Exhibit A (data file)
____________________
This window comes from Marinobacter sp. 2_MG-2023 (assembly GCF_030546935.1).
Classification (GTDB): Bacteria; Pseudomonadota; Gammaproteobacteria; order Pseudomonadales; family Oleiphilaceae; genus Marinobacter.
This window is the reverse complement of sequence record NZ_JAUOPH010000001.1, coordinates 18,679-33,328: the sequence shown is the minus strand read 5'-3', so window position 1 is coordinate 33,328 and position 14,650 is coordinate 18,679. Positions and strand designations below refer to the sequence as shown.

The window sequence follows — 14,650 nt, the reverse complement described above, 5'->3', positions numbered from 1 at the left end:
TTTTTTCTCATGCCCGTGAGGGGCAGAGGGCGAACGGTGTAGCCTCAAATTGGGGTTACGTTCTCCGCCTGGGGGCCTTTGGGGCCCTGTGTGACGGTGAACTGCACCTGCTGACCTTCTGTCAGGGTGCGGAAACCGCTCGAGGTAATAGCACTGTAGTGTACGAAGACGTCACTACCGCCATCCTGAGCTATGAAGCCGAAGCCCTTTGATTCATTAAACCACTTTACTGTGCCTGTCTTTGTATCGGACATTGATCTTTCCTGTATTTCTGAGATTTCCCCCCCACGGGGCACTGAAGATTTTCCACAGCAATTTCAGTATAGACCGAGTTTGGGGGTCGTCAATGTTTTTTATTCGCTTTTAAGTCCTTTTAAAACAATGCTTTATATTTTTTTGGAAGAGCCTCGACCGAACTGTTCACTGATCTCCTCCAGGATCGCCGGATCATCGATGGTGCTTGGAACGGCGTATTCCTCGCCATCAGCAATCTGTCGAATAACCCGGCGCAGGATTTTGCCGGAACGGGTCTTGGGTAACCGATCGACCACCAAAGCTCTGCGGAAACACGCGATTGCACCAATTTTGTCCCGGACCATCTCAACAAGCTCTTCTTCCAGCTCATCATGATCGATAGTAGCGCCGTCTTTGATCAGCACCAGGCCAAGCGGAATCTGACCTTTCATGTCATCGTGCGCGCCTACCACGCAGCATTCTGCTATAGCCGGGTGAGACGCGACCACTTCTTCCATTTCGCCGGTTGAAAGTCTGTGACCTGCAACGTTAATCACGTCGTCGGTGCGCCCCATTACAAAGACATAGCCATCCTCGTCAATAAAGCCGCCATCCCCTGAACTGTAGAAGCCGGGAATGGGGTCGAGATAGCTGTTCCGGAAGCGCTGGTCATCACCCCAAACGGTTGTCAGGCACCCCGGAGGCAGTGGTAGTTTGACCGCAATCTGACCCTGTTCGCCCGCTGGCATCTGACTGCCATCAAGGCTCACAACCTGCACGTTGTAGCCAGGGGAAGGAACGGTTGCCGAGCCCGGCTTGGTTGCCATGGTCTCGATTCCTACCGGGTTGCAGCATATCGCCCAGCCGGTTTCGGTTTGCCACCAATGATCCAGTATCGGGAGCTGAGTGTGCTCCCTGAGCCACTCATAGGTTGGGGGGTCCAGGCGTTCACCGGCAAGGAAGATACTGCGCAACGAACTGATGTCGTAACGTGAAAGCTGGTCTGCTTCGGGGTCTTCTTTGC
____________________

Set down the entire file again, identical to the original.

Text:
This window comes from Marinobacter sp. 2_MG-2023 (assembly GCF_030546935.1).
Classification (GTDB): Bacteria; Pseudomonadota; Gammaproteobacteria; order Pseudomonadales; family Oleiphilaceae; genus Marinobacter.
This window is the reverse complement of sequence record NZ_JAUOPH010000001.1, coordinates 18,679-33,328: the sequence shown is the minus strand read 5'-3', so window position 1 is coordinate 33,328 and position 14,650 is coordinate 18,679. Positions and strand designations below refer to the sequence as shown.

The window sequence follows — 14,650 nt, the reverse complement described above, 5'->3', positions numbered from 1 at the left end:
TTTTTTCTCATGCCCGTGAGGGGCAGAGGGCGAACGGTGTAGCCTCAAATTGGGGTTACGTTCTCCGCCTGGGGGCCTTTGGGGCCCTGTGTGACGGTGAACTGCACCTGCTGACCTTCTGTCAGGGTGCGGAAACCGCTCGAGGTAATAGCACTGTAGTGTACGAAGACGTCACTACCGCCATCCTGAGCTATGAAGCCGAAGCCCTTTGATTCATTAAACCACTTTACTGTGCCTGTCTTTGTATCGGACATTGATCTTTCCTGTATTTCTGAGATTTCCCCCCCACGGGGCACTGAAGATTTTCCACAGCAATTTCAGTATAGACCGAGTTTGGGGGTCGTCAATGTTTTTTATTCGCTTTTAAGTCCTTTTAAAACAATGCTTTATATTTTTTTGGAAGAGCCTCGACCGAACTGTTCACTGATCTCCTCCAGGATCGCCGGATCATCGATGGTGCTTGGAACGGCGTATTCCTCGCCATCAGCAATCTGTCGAATAACCCGGCGCAGGATTTTGCCGGAACGGGTCTTGGGTAACCGATCGACCACCAAAGCTCTGCGGAAACACGCGATTGCACCAATTTTGTCCCGGACCATCTCAACAAGCTCTTCTTCCAGCTCATCATGATCGATAGTAGCGCCGTCTTTGATCAGCACCAGGCCAAGCGGAATCTGACCTTTCATGTCATCGTGCGCGCCTACCACGCAGCATTCTGCTATAGCCGGGTGAGACGCGACCACTTCTTCCATTTCGCCGGTTGAAAGTCTGTGACCTGCAACGTTAATCACGTCGTCGGTGCGCCCCATTACAAAGACATAGCCATCCTCGTCAATAAAGCCGCCATCCCCTGAACTGTAGAAGCCGGGAATGGGGTCGAGATAGCTGTTCCGGAAGCGCTGGTCATCACCCCAAACGGTTGTCAGGCACCCCGGAGGCAGTGGTAGTTTGACCGCAATCTGACCCTGTTCGCCCGCTGGCATCTGACTGCCATCAAGGCTCACAACCTGCACGTTGTAGCCAGGGGAAGGAACGGTTGCCGAGCCCGGCTTGGTTGCCATGGTCTCGATTCCTACCGGGTTGCAGCATATCGCCCAGCCGGTTTCGGTTTGCCACCAATGATCCAGTATCGGGAGCTGAGTGTGCTCCCTGAGCCACTCATAGGTTGGGGGGTCCAGGCGTTCACCGGCAAGGAAGATACTGCGCAACGAACTGATGTCGTAACGTGAAAGCTGGTCTGCTTCGGGGTCTTCTTTGC